Sodium hydroxide (NaOH) is a strongly basic organic compound that is also very hygroscopic. Also known as caustic soda or lye, it reacts with a number of compounds to produce very different results.
In this post:
Dissolving in Water
Sodium hydroxide ionises when it is dissolved in water. While this may not necessarily be a chemical reaction, it is an important characteristic of how this basic compound behaves in an aqueous solution.
In water, sodium hydroxide is able to completely dissociate by breaking apart into sodium ions (Na+) and hydroxide ions (OH-). When dissolved in this way, the solution takes on a very strong alkaline medium represented by a high pH.
The aqueous solution will also feel very slippery, but it is important to avoid contact with skin since sodium hydroxide is most corrosive when dissolved in water. This is because of the excess OH- ions which cause the solution to be extremely basic and caustic.
Reactions with Acids
Sodium hydroxide undergoes a neutralisation reaction when it is combined with acid. This makes it well-suited as a pH regulator in many industries, like water treatment, because of its ability to neutralise or control acidity.
NaOH reacts with acid to produce a water and an ionic compound. For example, when sodium hydroxide reacts with hydrochloric acid (HCl), the hydroxide ion from NaOH reacts with the hydrogen ion in HCl to form water (H2O).
The rest of the acid then combines with the remaining sodium ions to form the ionic compound sodium chloride (NaCl). The neutralisation reaction that happens here can then be checked by phenolphthalein, a common indicator used in acid-base titrations. The reaction between sodium hydroxide and hydrochloric acid can be shown in the following equation:
NaOH + HCl → NaCl + H2O
In a similar way, sulphuric acid (H2SO4) is neutralised by sodium hydroxide. As before, this neutralisation reaction produces water and an ionic compound, this time sodium sulphate (Na2SO4).
Reactions with Dissolved Metals
When sodium hydroxide reacts with certain dissolved metals, it forms a solid. This reaction is commonly used to remove dissolved metals from a solution, particularly if they are toxic.
When a reaction involves transforming soluble ions into an insoluble solid it is known as a precipitation reaction. Sodium hydroxide can be used to facilitate this reaction in many transition metals, like copper sulphate (CuSO4).
Transition metals are very soluble in water and form coloured solutions when dissolved. Copper sulphate, for example, turns the solution a characteristic light blue. Zinc, on the other hand, produces a white colour.
If sodium hydroxide is introduced into an aqueous solution containing a soluble transition metal, the transition metal is displaced from its compound. This process is called a displacement reaction, and it happens because sodium is a much more reactive metal.
Once the transition metal has been displaced, an insoluble transition metal hydroxide is formed. In the case of copper sulphate, sodium hydroxide displaces the copper and copper hydroxide (Cu(OH)2) is formed. Instead of dissolving, this compound precipitates and appears as a light blue solid in the liquid. At this point, the solution turns colourless and solid copper hydroxide sits at the bottom.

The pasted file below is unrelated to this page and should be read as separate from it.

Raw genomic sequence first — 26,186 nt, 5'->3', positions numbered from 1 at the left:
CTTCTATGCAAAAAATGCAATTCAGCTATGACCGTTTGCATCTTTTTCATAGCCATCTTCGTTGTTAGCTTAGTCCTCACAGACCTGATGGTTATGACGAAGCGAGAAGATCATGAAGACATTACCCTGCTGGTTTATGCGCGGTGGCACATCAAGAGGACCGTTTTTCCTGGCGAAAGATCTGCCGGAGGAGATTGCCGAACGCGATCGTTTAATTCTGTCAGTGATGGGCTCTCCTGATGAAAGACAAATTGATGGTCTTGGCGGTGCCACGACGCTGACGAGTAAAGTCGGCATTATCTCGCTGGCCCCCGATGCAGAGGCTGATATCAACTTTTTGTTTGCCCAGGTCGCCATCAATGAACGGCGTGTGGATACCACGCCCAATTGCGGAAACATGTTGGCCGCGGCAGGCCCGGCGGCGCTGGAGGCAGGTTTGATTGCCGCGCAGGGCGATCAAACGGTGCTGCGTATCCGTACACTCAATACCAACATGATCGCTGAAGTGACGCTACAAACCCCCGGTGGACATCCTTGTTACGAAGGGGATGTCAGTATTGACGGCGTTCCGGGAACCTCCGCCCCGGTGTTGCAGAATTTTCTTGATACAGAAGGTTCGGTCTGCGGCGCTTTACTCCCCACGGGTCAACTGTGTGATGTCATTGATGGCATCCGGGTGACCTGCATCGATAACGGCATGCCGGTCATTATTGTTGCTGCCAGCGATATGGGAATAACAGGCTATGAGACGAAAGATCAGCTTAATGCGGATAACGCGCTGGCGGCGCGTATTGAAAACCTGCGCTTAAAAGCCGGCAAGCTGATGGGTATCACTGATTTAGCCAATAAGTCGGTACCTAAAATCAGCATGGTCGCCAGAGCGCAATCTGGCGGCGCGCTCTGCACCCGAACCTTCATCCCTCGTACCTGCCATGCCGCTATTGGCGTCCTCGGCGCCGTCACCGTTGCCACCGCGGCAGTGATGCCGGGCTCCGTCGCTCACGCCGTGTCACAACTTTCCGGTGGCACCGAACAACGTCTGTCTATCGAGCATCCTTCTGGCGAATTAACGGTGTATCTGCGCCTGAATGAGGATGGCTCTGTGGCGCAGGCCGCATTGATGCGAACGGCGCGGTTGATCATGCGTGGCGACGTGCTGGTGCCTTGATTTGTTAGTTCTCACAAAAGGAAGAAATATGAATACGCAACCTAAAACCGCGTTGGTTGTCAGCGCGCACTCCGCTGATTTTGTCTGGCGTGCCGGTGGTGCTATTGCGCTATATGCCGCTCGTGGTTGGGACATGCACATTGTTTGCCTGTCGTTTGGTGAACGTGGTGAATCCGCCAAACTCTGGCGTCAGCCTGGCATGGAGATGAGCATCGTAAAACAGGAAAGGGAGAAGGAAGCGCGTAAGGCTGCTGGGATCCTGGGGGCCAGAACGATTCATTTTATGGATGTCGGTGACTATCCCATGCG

This reaction can be used to identify what transition metal ion exists in a solution, identified by the colour of the final precipitate. A light blue solid shows that there was a presence of Cu2+ ions. A green solid shows that there was a presence of Fe2+ ions whereas a red/brown solid suggests Fe3+ ions. Sodium hydroxide can be used with all of these compounds to bring about precipitation.
Reactions with Aluminium
Sodium hydroxide reacts with aluminium (Al) powder to form sodium aluminate and hydrogen (H). This was a common method used to fill airships and air balloons because of the rapid evolution of hydrogen gas it produces. It has also been proposed as a source of fuel for hydrogen-powered cars.
The reaction can be carried out in the lab by mixing aluminium powder with a concentrated solution of NaOH in a flask. The gas produced can then be captured by placing a balloon tightly over the flask. The general equation for this reaction is:
2Al (s) +6 NaOH (aq) → 2Na3AlO3 (aq) + 3H2 (g)
If attempting this experiment, it is important to take the necessary safety precautions. The reaction between aluminium and sodium hydroxide is extremely rapid, exothermic and caustic. Hydrogen gas is also explosive, so immense care should be taken.
The by-product that this reaction forms, sodium aluminate, is an important compound on its own and is commonly used as a source for aluminium hydroxide. It is also utilised in water treatment, construction technology and the paper industries.
What Else Does Sodium Hydroxide React With?
Reactions involving sodium hydroxide do not stop here. Some other examples of what sodium hydroxide reacts with include, but are not limited to:
- Irreversible saponification reaction with fats, which is used in the manufacture of soap, shampoos and other cosmetic products
- Interaction with multi-atomic alcohols to form alcoholates, white crystalline substances that dissolve well in water
- Disproportionation reaction with non-metals, such as sulphur or chlorine, which involves a single substance getting oxidised and reduced
ReAgent supplies sodium hydroxide in 1kg and 25kg bags as well as a range of concentrations. All of our products are backed by a 100% quality guarantee, so you can buy NaOH with confidence. Order online today or contact our friendly team for any further information.
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